"If it grows with it, it goes with it."
No matter what food I'm pairing with wine, I always look to traditional pairings for inspiration. Whether it's Parmigiano Reggiano and Lambrusco, foie gras and Sauternes, blood rare steak and Sangiovese, braised beef and Burgundian Pinot Noir, or white truffles and Nebbiolo, I always look to the people who raise the wine and to what they pair with it.
Invariably, grape growers and winemakers pair their wines with the foods that are grown in the fields adjacent to their vineyards. And their pairings are the best models, in my view, for the "application" of their wines.
Of all the great wine and food marriages in the world, none is perhaps more brilliant than raw bar and Muscadet.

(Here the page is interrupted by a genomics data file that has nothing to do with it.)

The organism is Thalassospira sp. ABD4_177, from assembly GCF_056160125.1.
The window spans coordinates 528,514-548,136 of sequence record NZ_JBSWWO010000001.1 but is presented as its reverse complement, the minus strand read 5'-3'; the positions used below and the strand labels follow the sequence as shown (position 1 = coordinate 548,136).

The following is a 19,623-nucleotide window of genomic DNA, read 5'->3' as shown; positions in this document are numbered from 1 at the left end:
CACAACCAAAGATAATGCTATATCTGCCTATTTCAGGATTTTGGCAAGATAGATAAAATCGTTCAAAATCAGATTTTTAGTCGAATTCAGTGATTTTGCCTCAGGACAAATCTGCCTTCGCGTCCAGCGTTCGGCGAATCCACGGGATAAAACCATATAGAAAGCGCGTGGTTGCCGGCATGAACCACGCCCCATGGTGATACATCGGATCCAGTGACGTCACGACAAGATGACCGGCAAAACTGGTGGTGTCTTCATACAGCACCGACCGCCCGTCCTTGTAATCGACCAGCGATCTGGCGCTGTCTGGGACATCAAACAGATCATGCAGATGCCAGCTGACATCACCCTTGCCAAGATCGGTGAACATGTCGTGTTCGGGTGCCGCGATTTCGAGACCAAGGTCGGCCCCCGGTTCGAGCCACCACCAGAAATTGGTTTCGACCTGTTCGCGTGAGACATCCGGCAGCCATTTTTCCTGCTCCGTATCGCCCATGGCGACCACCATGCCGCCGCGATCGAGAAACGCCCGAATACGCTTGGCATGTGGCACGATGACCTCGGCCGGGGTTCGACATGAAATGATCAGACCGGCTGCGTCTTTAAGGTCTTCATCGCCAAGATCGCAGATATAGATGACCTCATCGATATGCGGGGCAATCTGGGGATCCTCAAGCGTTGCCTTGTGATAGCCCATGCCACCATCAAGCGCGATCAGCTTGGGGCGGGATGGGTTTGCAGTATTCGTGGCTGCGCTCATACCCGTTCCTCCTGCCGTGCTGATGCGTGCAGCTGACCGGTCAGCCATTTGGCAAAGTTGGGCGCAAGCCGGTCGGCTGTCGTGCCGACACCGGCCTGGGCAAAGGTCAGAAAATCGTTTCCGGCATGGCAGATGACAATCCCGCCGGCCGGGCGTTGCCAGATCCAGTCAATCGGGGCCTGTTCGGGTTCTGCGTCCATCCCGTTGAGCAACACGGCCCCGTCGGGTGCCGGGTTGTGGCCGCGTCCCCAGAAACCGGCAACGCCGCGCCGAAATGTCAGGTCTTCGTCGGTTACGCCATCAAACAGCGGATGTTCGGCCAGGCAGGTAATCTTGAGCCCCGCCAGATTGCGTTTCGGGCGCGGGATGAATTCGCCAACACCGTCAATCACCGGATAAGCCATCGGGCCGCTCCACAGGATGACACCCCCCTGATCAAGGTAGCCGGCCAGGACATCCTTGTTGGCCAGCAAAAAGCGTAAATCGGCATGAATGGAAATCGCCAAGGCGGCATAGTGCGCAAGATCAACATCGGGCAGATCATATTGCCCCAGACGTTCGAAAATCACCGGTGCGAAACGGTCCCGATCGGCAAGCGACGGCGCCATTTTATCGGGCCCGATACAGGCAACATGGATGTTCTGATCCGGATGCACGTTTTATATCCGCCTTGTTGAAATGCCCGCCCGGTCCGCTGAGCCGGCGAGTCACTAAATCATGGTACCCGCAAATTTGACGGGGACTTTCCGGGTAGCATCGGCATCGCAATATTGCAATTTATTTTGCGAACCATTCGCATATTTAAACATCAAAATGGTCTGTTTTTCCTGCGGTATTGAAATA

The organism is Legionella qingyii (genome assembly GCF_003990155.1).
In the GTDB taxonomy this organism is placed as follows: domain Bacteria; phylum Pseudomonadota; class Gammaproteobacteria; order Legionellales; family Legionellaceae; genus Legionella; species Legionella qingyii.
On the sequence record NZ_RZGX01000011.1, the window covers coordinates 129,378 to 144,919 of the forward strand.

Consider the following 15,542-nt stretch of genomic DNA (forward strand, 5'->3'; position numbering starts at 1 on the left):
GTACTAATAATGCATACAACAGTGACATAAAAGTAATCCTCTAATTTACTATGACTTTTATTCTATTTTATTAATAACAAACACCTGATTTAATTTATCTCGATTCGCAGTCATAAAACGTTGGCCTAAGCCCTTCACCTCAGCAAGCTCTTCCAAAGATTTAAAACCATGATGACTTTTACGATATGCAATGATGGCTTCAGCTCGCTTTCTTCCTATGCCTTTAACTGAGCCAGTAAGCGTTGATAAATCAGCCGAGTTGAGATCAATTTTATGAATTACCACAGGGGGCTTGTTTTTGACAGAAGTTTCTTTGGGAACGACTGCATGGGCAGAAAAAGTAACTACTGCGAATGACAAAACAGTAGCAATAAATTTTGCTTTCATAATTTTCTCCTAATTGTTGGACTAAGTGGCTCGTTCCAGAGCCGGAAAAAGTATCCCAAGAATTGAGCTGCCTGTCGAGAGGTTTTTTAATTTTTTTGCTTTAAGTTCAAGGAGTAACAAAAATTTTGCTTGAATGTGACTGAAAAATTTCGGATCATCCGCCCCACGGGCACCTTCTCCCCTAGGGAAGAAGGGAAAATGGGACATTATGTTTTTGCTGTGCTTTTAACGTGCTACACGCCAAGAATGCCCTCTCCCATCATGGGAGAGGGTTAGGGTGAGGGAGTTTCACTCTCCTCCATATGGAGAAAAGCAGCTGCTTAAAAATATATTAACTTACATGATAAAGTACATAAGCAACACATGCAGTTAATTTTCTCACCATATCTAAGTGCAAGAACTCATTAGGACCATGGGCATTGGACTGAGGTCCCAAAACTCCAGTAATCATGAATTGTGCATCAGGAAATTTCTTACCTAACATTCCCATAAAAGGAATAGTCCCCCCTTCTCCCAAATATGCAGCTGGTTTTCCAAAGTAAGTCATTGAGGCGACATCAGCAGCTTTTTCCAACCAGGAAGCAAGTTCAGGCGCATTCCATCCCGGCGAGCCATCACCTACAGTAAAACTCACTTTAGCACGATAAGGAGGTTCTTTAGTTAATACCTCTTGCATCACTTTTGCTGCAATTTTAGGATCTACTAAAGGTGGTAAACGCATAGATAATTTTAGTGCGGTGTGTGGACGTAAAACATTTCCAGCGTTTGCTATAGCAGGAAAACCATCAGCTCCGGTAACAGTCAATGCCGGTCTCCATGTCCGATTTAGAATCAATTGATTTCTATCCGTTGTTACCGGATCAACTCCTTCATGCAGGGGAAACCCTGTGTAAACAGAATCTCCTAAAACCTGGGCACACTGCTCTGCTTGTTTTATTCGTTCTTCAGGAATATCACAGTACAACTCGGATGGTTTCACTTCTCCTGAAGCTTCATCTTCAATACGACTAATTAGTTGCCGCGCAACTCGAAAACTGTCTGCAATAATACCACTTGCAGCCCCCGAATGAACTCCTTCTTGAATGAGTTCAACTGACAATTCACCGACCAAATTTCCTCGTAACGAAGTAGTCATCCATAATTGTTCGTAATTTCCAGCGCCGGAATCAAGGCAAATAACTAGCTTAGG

If you've ever traveled to the west coast of France, you know that no meal begins without raw oysters and a glass of Melon de Bourgogne, the grape used in Muscadet. There's just something about the saltiness and unctuous texture of the oyster that sings in harmony with the musky character and minerality of the wine.
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And beyond its traditional pairing, one of the things that I love about Muscadet is that its humble nature precludes tarting up. In my experience, even when you don't know the producer or the style, Muscadet always delivers a true-to-its-roots wine at a more-than-reasonable price.
I'm on the road this week in New York for business meetings, and I treated myself to some superb raw bar and a glass of Muscadet last night at the Oyster Bar in Grand Central Station (above) before I headed to dinner (I recommend sitting at the counter). On a cool, drizzly autumn evening in the City, my ticket to food-and-wine-pairing heaven set me back about $25.